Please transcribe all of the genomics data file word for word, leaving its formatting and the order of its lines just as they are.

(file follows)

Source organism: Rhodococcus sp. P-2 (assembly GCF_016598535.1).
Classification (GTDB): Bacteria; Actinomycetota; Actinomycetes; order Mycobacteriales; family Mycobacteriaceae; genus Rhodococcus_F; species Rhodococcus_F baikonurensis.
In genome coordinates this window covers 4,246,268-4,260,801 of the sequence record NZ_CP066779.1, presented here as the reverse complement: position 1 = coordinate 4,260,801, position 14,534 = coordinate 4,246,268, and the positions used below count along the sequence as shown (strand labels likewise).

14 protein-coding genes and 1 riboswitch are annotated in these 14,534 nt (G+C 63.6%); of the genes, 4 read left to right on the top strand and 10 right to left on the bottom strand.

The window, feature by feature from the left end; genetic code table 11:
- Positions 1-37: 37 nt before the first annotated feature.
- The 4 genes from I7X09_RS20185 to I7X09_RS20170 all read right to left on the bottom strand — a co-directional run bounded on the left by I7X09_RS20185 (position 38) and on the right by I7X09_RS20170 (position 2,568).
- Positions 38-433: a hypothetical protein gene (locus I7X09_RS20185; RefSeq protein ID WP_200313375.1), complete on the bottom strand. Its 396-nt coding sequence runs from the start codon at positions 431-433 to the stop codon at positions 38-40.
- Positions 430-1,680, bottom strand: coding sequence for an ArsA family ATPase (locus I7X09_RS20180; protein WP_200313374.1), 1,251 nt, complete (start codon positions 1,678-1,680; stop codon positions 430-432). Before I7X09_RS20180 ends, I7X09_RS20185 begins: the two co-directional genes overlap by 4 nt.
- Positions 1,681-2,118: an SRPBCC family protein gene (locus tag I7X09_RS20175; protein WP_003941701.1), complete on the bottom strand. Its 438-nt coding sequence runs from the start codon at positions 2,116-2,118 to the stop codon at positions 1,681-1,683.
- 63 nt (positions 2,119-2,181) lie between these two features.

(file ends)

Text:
Source organism: Rhodococcus sp. P-2 (assembly GCF_016598535.1).
Classification (GTDB): Bacteria; Actinomycetota; Actinomycetes; order Mycobacteriales; family Mycobacteriaceae; genus Rhodococcus_F; species Rhodococcus_F baikonurensis.
In genome coordinates this window covers 4,246,268-4,260,801 of the sequence record NZ_CP066779.1, presented here as the reverse complement: position 1 = coordinate 4,260,801, position 14,534 = coordinate 4,246,268, and the positions used below count along the sequence as shown (strand labels likewise).

14 protein-coding genes and 1 riboswitch are annotated in these 14,534 nt (G+C 63.6%); of the genes, 4 read left to right on the top strand and 10 right to left on the bottom strand.

The window, feature by feature from the left end; genetic code table 11:
- Positions 1-37: 37 nt before the first annotated feature.
- The 4 genes from I7X09_RS20185 to I7X09_RS20170 all read right to left on the bottom strand — a co-directional run bounded on the left by I7X09_RS20185 (position 38) and on the right by I7X09_RS20170 (position 2,568).
- Positions 38-433: a hypothetical protein gene (locus I7X09_RS20185; RefSeq protein ID WP_200313375.1), complete on the bottom strand. Its 396-nt coding sequence runs from the start codon at positions 431-433 to the stop codon at positions 38-40.
- Positions 430-1,680, bottom strand: coding sequence for an ArsA family ATPase (locus I7X09_RS20180; protein WP_200313374.1), 1,251 nt, complete (start codon positions 1,678-1,680; stop codon positions 430-432). Before I7X09_RS20180 ends, I7X09_RS20185 begins: the two co-directional genes overlap by 4 nt.
- Positions 1,681-2,118: an SRPBCC family protein gene (locus tag I7X09_RS20175; protein WP_003941701.1), complete on the bottom strand. Its 438-nt coding sequence runs from the start codon at positions 2,116-2,118 to the stop codon at positions 1,681-1,683.
- 63 nt (positions 2,119-2,181) lie between these two features.